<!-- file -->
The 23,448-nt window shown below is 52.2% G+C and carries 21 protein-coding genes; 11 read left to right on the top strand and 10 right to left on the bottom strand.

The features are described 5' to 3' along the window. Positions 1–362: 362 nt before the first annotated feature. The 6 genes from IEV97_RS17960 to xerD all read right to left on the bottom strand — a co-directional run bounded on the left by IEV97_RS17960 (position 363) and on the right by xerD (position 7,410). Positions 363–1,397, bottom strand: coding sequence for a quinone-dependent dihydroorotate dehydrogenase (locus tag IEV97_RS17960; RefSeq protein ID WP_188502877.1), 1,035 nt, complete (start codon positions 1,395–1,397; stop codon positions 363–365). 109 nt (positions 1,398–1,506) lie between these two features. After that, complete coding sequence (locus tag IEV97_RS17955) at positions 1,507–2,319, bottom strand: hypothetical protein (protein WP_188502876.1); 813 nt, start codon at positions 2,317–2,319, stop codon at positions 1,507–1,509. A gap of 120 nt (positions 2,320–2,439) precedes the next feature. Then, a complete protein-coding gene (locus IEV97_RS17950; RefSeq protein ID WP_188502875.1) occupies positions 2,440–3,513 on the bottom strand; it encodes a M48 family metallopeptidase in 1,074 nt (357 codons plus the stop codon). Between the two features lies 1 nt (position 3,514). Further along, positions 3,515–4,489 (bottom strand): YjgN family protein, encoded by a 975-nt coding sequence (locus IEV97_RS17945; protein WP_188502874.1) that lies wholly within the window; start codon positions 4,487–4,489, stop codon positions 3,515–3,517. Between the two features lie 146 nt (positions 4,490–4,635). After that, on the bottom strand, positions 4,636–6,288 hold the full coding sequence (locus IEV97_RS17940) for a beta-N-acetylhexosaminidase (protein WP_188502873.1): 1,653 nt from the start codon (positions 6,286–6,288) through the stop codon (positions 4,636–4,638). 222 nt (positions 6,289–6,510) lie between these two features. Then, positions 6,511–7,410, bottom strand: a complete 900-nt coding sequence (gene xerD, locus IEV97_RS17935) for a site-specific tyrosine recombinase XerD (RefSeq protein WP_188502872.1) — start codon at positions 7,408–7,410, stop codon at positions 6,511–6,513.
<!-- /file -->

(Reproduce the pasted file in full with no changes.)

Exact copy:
The 23,448-nt window shown below is 52.2% G+C and carries 21 protein-coding genes; 11 read left to right on the top strand and 10 right to left on the bottom strand.

The features are described 5' to 3' along the window. Positions 1–362: 362 nt before the first annotated feature. The 6 genes from IEV97_RS17960 to xerD all read right to left on the bottom strand — a co-directional run bounded on the left by IEV97_RS17960 (position 363) and on the right by xerD (position 7,410). Positions 363–1,397, bottom strand: coding sequence for a quinone-dependent dihydroorotate dehydrogenase (locus tag IEV97_RS17960; RefSeq protein ID WP_188502877.1), 1,035 nt, complete (start codon positions 1,395–1,397; stop codon positions 363–365). 109 nt (positions 1,398–1,506) lie between these two features. After that, complete coding sequence (locus tag IEV97_RS17955) at positions 1,507–2,319, bottom strand: hypothetical protein (protein WP_188502876.1); 813 nt, start codon at positions 2,317–2,319, stop codon at positions 1,507–1,509. A gap of 120 nt (positions 2,320–2,439) precedes the next feature. Then, a complete protein-coding gene (locus IEV97_RS17950; RefSeq protein ID WP_188502875.1) occupies positions 2,440–3,513 on the bottom strand; it encodes a M48 family metallopeptidase in 1,074 nt (357 codons plus the stop codon). Between the two features lies 1 nt (position 3,514). Further along, positions 3,515–4,489 (bottom strand): YjgN family protein, encoded by a 975-nt coding sequence (locus IEV97_RS17945; protein WP_188502874.1) that lies wholly within the window; start codon positions 4,487–4,489, stop codon positions 3,515–3,517. Between the two features lie 146 nt (positions 4,490–4,635). After that, on the bottom strand, positions 4,636–6,288 hold the full coding sequence (locus IEV97_RS17940) for a beta-N-acetylhexosaminidase (protein WP_188502873.1): 1,653 nt from the start codon (positions 6,286–6,288) through the stop codon (positions 4,636–4,638). 222 nt (positions 6,289–6,510) lie between these two features. Then, positions 6,511–7,410, bottom strand: a complete 900-nt coding sequence (gene xerD, locus IEV97_RS17935) for a site-specific tyrosine recombinase XerD (RefSeq protein WP_188502872.1) — start codon at positions 7,408–7,410, stop codon at positions 6,511–6,513.